I’m 29. Most of my friends are something around there as well. We got wild in our twenties and before. Now most of us are pulling the brake slowly to the top (I drive a manual transmission). I’m cool with that. I get it. It’s about hangovers and wives and kids and jobs and really all the things they've got to wake up for that they didn’t before. But they add on a justification for this behavior masked as desire: desire for stability.

But stability for them doesn’t play out as simply as mellowing on partying. It plays out as a general malaise draped over the everyday. The energy amongst my poor friends in this “transition” is shed like a basketball jersey. Yet they have something in return right? A job with steady income, a girlfriend with steady sex and a house with steady dinner parties. They can see the merits of stability right in front of them - in the form of wine, iPads and bed sheets. Those things aren’t bad, right?

I don’t really want them though. I feel differently. Though I have some of those things and at times, all of those things, I don’t desire the concept of stability. It’s the opposite really. I want things new and coming at me from different angles all the time. And more now than ever. The reason is quite simple: I feel, going into thirty, pretty good. I feel a little smart, a little experienced, a little strong - I know better what I like, what I don’t and can anticipate situations based on past experiences that I’ve learned from. Not to say mistakes aren't being made or new things aren’t coming in or that I’ve become a stubborn mom. Not that like that all, just that when the world offers something up, I am present. Decisions (be them made within a relatively easy life) are mostly being made with consideration.

So I want more decisions to make! As someone trying to swim through without a 9-5, I take a certain pride in my desire for instability. For the freelancer (whatever that means), instability can be good. It keeps me sharp, both anticipating what comes next and sort of making that happen myself. And sometimes, I do nothing! 0. Just sit and read or stare or watch youtube. I love it.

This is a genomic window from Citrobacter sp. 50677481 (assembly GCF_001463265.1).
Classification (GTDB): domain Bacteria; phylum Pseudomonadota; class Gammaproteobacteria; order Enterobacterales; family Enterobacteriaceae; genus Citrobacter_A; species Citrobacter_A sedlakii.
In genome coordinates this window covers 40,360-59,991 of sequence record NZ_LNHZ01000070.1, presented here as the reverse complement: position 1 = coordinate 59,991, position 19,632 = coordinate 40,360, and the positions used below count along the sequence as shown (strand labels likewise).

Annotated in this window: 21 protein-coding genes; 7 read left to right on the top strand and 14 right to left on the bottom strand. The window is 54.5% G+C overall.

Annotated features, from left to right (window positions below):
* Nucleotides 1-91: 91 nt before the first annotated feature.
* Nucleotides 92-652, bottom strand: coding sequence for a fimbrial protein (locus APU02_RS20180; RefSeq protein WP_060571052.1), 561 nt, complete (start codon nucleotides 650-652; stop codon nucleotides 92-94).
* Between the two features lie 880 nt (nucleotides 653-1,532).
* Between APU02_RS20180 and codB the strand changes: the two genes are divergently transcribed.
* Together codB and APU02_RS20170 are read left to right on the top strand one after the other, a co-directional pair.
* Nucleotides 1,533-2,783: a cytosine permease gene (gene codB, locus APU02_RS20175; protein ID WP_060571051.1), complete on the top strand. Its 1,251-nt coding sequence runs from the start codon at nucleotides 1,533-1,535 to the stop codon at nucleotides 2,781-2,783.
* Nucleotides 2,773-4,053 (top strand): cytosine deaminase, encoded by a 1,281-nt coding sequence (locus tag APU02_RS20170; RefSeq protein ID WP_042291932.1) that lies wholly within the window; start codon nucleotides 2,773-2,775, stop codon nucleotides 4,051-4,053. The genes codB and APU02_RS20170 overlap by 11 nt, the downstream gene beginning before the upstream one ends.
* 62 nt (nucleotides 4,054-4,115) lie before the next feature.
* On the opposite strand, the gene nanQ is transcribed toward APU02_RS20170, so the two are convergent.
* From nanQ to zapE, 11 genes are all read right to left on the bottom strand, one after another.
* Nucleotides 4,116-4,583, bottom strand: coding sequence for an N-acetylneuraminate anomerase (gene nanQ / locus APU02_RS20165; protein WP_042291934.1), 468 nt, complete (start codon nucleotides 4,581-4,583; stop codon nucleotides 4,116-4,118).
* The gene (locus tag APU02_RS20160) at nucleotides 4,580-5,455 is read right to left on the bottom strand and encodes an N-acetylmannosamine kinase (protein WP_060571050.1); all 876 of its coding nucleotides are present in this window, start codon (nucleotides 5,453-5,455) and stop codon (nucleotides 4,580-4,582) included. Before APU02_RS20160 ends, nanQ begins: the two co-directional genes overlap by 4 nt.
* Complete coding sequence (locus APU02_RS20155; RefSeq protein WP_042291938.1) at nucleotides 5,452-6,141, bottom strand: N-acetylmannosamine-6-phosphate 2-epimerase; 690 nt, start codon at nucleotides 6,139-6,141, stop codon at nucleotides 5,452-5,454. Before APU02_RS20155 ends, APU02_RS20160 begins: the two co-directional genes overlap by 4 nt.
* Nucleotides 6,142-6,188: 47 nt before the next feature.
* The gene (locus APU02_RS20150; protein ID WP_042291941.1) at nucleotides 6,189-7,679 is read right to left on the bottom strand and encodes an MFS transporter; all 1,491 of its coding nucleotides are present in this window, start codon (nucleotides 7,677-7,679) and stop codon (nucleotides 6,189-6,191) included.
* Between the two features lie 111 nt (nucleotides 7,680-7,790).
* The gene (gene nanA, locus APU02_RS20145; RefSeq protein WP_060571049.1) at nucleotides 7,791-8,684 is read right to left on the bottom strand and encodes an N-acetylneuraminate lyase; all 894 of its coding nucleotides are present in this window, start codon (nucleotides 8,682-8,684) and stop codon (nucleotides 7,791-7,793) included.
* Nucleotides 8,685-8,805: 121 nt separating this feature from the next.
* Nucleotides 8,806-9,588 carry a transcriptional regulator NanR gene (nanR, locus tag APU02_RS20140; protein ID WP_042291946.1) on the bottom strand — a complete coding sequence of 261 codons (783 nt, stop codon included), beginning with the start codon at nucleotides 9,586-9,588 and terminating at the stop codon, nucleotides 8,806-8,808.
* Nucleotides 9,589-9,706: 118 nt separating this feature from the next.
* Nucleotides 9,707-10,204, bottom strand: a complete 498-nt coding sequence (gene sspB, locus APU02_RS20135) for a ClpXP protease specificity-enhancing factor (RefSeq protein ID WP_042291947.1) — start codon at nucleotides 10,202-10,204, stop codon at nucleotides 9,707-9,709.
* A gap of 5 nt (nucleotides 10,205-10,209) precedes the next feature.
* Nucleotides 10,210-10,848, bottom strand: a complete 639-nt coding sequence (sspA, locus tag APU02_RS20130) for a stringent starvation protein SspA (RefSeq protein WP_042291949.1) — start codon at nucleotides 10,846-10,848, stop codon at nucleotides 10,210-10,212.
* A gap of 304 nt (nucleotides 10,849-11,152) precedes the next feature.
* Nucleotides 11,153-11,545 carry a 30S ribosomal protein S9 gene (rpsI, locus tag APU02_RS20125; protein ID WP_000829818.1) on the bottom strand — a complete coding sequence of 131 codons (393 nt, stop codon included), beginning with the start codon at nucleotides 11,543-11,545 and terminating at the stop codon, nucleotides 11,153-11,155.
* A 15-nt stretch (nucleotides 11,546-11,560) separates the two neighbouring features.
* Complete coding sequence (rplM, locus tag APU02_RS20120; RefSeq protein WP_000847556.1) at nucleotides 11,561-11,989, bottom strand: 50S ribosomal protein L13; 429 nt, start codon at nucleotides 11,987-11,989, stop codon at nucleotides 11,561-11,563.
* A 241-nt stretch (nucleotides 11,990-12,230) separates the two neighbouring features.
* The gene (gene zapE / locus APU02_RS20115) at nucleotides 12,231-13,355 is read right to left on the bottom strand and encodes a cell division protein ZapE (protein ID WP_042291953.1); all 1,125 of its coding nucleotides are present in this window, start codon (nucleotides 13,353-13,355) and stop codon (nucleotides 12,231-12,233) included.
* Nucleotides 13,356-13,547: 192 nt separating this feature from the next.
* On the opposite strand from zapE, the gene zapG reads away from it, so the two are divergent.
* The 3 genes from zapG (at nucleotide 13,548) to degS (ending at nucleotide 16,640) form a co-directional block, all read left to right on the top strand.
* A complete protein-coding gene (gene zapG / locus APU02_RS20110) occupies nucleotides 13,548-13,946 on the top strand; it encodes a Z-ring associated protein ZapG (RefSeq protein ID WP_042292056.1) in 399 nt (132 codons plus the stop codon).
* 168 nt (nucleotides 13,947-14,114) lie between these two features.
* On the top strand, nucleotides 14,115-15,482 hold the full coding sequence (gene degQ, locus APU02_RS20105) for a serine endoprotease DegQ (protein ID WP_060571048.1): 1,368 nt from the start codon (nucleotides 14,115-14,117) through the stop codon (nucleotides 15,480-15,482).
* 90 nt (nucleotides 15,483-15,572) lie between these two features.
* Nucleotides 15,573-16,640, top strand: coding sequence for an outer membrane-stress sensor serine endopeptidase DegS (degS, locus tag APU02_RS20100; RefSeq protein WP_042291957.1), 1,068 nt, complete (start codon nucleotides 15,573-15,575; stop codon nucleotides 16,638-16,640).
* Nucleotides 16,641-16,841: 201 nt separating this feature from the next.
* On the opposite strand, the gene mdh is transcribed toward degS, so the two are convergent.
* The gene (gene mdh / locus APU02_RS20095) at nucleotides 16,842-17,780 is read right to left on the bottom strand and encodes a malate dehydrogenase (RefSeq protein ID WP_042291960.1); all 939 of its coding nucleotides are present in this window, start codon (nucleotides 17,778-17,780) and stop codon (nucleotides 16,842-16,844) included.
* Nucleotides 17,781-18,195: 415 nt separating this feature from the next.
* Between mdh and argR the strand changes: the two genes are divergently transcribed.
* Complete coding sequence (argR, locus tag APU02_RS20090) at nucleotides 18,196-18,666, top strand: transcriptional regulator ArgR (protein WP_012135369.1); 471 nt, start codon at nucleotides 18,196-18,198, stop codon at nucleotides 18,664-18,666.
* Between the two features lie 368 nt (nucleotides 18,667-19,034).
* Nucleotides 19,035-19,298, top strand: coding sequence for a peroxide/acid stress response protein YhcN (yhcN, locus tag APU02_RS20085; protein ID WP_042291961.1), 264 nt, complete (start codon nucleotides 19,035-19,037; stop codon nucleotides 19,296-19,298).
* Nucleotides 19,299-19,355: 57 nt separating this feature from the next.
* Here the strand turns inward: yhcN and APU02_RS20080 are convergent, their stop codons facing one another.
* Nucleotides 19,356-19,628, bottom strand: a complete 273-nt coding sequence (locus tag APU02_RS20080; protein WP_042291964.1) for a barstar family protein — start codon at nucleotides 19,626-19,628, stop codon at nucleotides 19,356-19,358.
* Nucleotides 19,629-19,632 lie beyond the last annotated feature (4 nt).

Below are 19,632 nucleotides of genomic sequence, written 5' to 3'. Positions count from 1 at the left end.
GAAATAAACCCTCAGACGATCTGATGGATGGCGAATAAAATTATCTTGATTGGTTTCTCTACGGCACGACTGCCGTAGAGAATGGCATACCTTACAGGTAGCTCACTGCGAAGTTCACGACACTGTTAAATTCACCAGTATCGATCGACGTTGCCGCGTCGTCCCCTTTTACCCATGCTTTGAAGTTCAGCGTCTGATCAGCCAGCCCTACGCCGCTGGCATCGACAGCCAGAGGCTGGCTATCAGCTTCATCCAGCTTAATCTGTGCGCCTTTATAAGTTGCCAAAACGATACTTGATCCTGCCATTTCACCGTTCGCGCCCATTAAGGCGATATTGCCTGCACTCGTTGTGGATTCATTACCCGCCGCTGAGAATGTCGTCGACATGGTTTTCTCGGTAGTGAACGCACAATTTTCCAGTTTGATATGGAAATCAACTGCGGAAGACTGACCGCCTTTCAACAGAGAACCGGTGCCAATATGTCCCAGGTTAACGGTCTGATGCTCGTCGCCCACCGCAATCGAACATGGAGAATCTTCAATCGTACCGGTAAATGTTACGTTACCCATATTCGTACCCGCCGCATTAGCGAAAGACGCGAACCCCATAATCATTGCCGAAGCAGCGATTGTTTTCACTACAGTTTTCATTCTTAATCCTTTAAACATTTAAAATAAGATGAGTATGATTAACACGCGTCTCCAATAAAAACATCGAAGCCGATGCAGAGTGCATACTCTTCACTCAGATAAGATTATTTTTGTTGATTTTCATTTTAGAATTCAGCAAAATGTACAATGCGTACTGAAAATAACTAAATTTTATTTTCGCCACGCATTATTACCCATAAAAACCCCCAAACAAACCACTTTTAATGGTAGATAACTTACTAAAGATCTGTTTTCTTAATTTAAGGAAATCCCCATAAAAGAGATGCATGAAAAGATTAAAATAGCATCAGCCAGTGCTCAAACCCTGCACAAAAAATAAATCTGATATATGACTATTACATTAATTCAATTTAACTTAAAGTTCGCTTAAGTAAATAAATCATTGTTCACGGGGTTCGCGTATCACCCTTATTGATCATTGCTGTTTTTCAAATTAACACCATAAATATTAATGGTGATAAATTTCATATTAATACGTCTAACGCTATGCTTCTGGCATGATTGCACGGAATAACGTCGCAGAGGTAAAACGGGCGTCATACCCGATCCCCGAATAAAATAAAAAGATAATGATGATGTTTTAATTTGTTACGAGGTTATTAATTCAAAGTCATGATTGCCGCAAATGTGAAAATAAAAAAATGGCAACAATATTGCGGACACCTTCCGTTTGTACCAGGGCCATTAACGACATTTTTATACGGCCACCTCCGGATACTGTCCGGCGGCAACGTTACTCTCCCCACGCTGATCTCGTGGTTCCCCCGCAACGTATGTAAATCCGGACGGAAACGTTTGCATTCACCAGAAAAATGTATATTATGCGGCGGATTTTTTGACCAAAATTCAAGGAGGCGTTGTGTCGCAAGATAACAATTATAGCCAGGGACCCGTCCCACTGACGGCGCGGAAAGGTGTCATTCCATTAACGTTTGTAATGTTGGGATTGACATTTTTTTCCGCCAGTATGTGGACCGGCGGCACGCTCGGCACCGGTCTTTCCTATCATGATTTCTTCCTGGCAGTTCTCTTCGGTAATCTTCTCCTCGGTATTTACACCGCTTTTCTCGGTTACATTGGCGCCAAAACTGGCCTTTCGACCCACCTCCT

And the worst part for me is, finally getting to your point above, I have to justify this behavior almost all the time now. When I meet a new person, if it’s brought up, the way I live takes hold of the conversation. The stable ones so easily explain their lives. The question is so perfectly set up for them. What do you do? I’m a ______. That’s it, done! But if the answer to that question takes any more explanation than that, it not only is exhausting to explain, but they seem exhausted listening.

I’d think, that in this capitalist economy, so focused on work and jobs, that the awareness of alternative ways of working would be highlighted. That finding a way through uncharted territory would in fact be the ultimate capitalist goal. That at a time in my and my peers’ lives, when we have all this potential for lovely instability, we would be striving for that. We would be saying no to the major studio jobs, no to the Twitter jobs, no to the Saatchi jobs, no to the marketing jobs while we still have the energy of young bucks mixed with some savvy of the elders. This is a perfect time for instability. Instead I see active attempts at finding malaise. I see malaise being rewarded by the others, and it makes me very tired.

Daniel Coffeen said...

dg: Your wisdom exceeds your years, methinks. One thing I wonder is whether we've always existed in a dark age. That is, I wonder if in all times, idiocy reigns in one form or another. This, alas, happens to be our form of darkness.

CB: Always a pleasure to see you here. And, well, fuckin' a: the relentless qualifications and defenses demanded from even the most obvious or simple of presumed deviations is exhausting. As you know, we live similar life styles. I have 15 years on you and what's happened to me is, over the years, I've simply withdrawn myself from social company. I spend my days and nights home; when I go out, I go out alone. To paraphrase Nietzsche, I want to be in a position where I say Yes as much as possible, No as little as possible.

Of course, as a parent and a horny guy, utter solitude is not an option. Negotiating the parenting mafia and its elaborate apparatus of guilt has nearly drained me. Even my boy — perhaps especially my boy — is deeply suspicious of me.

I wonder if the better way is to dissimulate, something I was always terrible at. Just talk about the right things in company; when people ask what you do, say, "I have my own company; I'm an entrepreneur." That awful world will buy you respect and distance on the cheap. And avoid discussions of most things, especially films.

Dissimulation may be the last vestige of freedom. Or at least the best tactic for energy conservation.

Tyndall Lanny said...